Monday, April 03, 2017

Village headman

I am surprised to read that a non-indigenous person can become the head of a village. This seems to me for Fijians to be passing the buck, being irreponsible about culture, perhaps lazy, by allowing someone who is not indigenous Fijian to be headman.  The turaga ni mataqali is a position with cultural attachments so should be Fijian, not Indian men or women even if live within the physical boundaries of a village. The story is from the Fiji Times.

Village head

Litia Cava
Tuesday, April 04, 2017
PEOPLE of different ethnicities are allowed to become village headman (turaga-ni-Koro) if they live within the village boundaries and are appointed by the village council.
The iTaukei Affairs Board's deputy CEO Apakuki Kurusiga confirmed this yesterday.
Mr Kurusiga said non-iTaukei living within village boundaries could become the village headman.
He also revealed the board had received positive feedback from villagers during the village bylaw consultations on the appointment of an outsider to be a village headman.
"So far during our village bylaw consultations, a lot of people have been telling us that they preferred to appoint such people because they know the work of a village headman even though they are not from the village but are members of the village councils," he said.
"The village council is made up of everyone (people) living within the village boundary and those who are members of the landowning unit and those who are residing close by."
Mr Kurusiga also confirmed that Namaqumaqua Village in Serua now had a village headman who was a Fijian of Indian descent. When asked whether such change could affect the villagers, Mr Kurusiga said: "I do not think so because if they have the capability and they are appointed by the villagers, then why not appoint them as leaders."
The village headmen are paid by Government.


Peceli and Wendy's Blog said...

This letter to the Editor of the Fiji Times is relevant to this discussion.

Finau Naigulevu Turaga, Nadi International Airport | Saturday, April 1, 2017

HAVING read and witnessed the vanua 'o Rewa's embrace for the Girmitiya descendants, brings me to take stock of realities that some politicians play around with to gain votes.

I believe myths of democracy, colonial influence and justice, politics and human rights as enlightenment tools are untrue and unreliable.

I believe indigenous people can make decisions for their own welfare and their future generation.

I believe it should be mandatory that bylaws be left entirely to the different vanua to decide.

I believe governments are not permanent and should not decide on matters such as vanua, natural resources and village leadership.

With rural development and schools, why has rehabilitation taken so long and what of the funds received overseas for the victims of TC Winston?

Perhaps rural leaders should be involved in rebuilding programs.

Peceli and Wendy's Blog said...

Another article about this topic - in the Fiji Times:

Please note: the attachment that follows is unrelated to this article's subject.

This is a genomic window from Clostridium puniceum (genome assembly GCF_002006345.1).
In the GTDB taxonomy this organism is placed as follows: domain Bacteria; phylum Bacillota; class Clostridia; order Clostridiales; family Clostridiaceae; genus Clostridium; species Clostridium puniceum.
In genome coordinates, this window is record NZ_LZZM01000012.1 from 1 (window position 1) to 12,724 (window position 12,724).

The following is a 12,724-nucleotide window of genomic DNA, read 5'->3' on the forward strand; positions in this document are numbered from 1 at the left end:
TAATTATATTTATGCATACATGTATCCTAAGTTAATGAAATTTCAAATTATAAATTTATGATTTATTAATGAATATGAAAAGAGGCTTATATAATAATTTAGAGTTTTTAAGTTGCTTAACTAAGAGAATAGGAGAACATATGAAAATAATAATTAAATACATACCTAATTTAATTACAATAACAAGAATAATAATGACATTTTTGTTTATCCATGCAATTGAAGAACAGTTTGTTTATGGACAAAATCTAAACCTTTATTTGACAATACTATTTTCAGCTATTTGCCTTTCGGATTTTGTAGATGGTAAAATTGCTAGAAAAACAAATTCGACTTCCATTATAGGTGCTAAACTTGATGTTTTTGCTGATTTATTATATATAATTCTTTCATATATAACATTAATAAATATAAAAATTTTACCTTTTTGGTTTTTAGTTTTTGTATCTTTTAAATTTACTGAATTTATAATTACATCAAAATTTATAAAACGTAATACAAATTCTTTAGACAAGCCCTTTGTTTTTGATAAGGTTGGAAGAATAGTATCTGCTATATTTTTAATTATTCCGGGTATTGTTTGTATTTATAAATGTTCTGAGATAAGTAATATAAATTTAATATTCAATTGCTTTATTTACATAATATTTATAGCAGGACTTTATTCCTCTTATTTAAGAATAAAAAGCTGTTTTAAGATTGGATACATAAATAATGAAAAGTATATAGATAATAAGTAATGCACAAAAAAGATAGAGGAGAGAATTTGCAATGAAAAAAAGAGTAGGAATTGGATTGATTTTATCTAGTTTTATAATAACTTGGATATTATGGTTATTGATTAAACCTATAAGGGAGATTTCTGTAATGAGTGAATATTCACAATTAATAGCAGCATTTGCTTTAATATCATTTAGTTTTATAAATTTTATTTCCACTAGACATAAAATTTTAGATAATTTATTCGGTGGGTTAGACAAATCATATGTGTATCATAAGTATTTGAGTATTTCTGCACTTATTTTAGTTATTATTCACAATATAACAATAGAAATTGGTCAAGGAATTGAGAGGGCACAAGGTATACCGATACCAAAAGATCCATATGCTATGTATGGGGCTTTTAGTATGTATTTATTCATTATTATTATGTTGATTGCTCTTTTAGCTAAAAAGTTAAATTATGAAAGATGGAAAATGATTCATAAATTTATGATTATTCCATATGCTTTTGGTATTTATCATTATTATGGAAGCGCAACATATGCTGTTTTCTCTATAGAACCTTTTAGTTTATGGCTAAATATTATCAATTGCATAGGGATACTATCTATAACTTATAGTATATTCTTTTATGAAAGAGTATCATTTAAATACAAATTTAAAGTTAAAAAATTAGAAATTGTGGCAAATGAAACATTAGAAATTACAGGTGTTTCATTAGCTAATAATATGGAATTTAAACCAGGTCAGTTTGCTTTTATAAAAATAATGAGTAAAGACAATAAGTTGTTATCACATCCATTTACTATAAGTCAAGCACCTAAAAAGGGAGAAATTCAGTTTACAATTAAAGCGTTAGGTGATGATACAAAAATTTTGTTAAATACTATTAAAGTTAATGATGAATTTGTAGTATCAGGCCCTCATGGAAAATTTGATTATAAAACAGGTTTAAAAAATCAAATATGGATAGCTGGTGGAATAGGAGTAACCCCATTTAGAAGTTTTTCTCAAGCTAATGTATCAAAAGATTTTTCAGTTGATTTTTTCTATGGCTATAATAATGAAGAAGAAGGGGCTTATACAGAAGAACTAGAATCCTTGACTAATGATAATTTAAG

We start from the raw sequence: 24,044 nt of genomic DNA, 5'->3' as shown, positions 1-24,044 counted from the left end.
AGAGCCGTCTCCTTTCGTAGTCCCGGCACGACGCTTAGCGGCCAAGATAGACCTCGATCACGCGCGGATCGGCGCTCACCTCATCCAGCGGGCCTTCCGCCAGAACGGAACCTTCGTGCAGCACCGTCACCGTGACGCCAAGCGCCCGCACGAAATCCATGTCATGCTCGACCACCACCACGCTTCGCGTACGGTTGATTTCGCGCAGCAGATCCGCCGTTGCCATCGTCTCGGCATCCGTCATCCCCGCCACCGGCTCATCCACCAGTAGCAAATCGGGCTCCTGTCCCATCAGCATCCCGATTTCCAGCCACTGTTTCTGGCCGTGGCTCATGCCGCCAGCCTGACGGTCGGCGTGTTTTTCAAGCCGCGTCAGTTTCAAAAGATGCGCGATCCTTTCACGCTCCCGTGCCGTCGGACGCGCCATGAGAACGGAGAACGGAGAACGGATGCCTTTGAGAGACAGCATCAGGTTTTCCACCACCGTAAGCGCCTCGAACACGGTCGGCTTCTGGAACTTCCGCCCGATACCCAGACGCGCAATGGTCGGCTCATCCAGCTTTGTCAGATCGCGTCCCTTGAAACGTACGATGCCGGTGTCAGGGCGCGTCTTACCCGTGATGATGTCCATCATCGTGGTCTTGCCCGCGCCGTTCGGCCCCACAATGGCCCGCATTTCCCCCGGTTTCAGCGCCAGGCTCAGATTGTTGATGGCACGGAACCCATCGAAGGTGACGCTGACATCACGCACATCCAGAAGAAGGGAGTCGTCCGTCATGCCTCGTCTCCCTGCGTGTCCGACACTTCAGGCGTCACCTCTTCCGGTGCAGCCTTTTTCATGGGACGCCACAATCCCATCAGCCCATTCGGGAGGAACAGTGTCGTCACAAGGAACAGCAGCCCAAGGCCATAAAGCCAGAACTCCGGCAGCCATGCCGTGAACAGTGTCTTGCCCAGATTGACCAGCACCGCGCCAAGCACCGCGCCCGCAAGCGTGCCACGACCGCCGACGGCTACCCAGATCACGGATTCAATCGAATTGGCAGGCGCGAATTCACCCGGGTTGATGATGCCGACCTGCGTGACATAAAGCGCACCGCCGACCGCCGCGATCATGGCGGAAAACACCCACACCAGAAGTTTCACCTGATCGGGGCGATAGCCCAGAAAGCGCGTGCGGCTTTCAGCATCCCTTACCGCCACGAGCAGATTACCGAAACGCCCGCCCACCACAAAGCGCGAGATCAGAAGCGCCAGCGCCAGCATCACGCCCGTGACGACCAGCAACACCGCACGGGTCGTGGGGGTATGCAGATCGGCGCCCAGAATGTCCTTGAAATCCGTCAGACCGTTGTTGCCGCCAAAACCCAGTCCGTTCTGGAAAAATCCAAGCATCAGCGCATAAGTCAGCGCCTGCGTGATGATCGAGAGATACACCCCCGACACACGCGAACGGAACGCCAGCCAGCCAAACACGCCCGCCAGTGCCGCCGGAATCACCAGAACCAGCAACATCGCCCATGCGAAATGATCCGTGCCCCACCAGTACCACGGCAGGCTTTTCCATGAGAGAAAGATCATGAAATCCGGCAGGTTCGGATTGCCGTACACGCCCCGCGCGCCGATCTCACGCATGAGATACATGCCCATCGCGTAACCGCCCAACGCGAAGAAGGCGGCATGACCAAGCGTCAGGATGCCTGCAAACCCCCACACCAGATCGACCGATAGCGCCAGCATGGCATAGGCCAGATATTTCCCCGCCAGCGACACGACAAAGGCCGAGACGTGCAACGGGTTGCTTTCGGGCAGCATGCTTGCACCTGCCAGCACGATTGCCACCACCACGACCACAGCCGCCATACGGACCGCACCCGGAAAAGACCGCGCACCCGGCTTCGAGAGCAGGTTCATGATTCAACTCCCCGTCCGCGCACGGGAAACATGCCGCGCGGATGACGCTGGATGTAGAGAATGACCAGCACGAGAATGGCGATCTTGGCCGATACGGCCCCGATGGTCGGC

Kurusiga clears air
Kalesi Mele
Thursday, April 06, 2017

ITAUKEI Affairs Board deputy CEO Apakuki Kurusiga has clarified that only an iTaukei can hold the position of village headman.

Mr Kurusiga said he made an error in referring to the head of a settlement just outside of Namaqumaqua Village as a village headman.

He said the selected leader was from a settlement, which was beginning to simulate iTaukei traditions within their community settings.

"He is now their turaga. That is what they are calling him, and they are trying to follow what we have in our villages," he said.

"They are not within the village setting but a settlement outside that, and they are living happily together because they are drinking from the same source of water for which these community members pay a certain levy.

"I think I used the wrong word. I caused it myself."

He added village headman positions could only be conferred on someone the village had collectively agreed upon.

"The regulations say iTaukei that is within the boundary or those members of the village that are landowners and live outside the village boundary and are also included as members of the village council."

He added the positions can also be filled by an iTaukei from a different village provided the vanua agrees.

"The onus rests on the Bose ni Vanua. If they agree that someone who is iTaukei but is not from the village can take the position of turaga ni koro then that is theirs to make."

Peceli and Wendy's Blog said...

Apparently there are two positions which can be confused. Turaga ni mataqali is a vanua position and turaga ni koro is a practical position. The first must go to a man or woman who is indigenous, the second is perhaps optional if there is an outstanding person with skills to look after the day to day running of the village/settlement. However I think both positions should be for Fijians with strong connections to the land through their ancestry - they should take up the responsibility.